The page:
Household surveys are the primary data source of coverage indicators for children and women for most developing countries. Most of this information is generated by two global household survey programmes-the USAID-supported Demographic and Health Surveys (DHS) and the UNICEF-supported Multiple Indicator Cluster Surveys (MICS). In this review, we provide an overview of these two programmes, which cover a wide range of child and maternal health topics and provide estimates of many Millennium Development Goal indicators, as well as estimates of the indicators for the Countdown to 2015 initiative and the Commission on Information and Accountability for Women's and Children's Health. MICS and DHS collaborate closely and work through interagency processes to ensure that survey tools are harmonized and comparable as far as possible, but we highlight differences between DHS and MICS in the population covered and the reference periods used to measure coverage. These differences need to be considered when comparing estimates of reproductive, maternal, newborn, and child health indicators across countries and over time and we discuss the implications of these differences for coverage measurement. Finally, we discuss the need for survey planners and consumers of survey results to understand the strengths, limitations, and constraints of coverage measurements generated through household surveys, and address some technical issues surrounding sampling and quality control. We conclude that, although much effort has been made to improve coverage measurement in household surveys, continuing efforts are needed, including further research to improve and refine survey methods and analytical techniques. © 2013 Hancioglu, Arnold.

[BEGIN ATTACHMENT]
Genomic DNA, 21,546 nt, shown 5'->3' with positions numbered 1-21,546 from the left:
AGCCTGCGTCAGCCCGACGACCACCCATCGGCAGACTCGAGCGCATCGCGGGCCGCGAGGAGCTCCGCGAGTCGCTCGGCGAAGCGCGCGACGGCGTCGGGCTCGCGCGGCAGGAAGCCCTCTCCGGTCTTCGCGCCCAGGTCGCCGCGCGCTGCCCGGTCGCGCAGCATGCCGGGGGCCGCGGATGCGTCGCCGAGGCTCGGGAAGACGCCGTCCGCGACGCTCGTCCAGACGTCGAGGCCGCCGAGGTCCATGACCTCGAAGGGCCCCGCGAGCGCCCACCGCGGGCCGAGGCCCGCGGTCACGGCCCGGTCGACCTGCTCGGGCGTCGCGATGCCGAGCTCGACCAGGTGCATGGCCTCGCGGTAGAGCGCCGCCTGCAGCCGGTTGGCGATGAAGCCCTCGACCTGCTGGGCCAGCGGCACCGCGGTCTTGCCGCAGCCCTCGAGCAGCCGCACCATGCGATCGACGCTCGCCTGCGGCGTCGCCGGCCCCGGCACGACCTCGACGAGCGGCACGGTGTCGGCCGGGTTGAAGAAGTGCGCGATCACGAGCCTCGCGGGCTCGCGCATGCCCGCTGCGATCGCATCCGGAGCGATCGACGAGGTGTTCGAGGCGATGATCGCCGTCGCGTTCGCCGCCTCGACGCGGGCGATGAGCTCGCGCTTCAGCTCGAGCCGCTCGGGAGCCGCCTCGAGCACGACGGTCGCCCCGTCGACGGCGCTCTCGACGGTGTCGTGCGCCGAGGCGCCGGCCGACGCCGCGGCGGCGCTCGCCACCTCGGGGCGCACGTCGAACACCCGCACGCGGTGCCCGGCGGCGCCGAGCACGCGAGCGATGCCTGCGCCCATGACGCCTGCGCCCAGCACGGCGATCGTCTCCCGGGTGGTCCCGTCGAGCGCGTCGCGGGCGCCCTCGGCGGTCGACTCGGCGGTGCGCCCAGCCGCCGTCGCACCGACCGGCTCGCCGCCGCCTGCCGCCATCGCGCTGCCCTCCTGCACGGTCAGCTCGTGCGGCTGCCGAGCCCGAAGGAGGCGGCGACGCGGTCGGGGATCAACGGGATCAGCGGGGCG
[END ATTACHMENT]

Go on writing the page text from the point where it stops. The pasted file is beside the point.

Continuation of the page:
ICF International | Date: 2014-03-14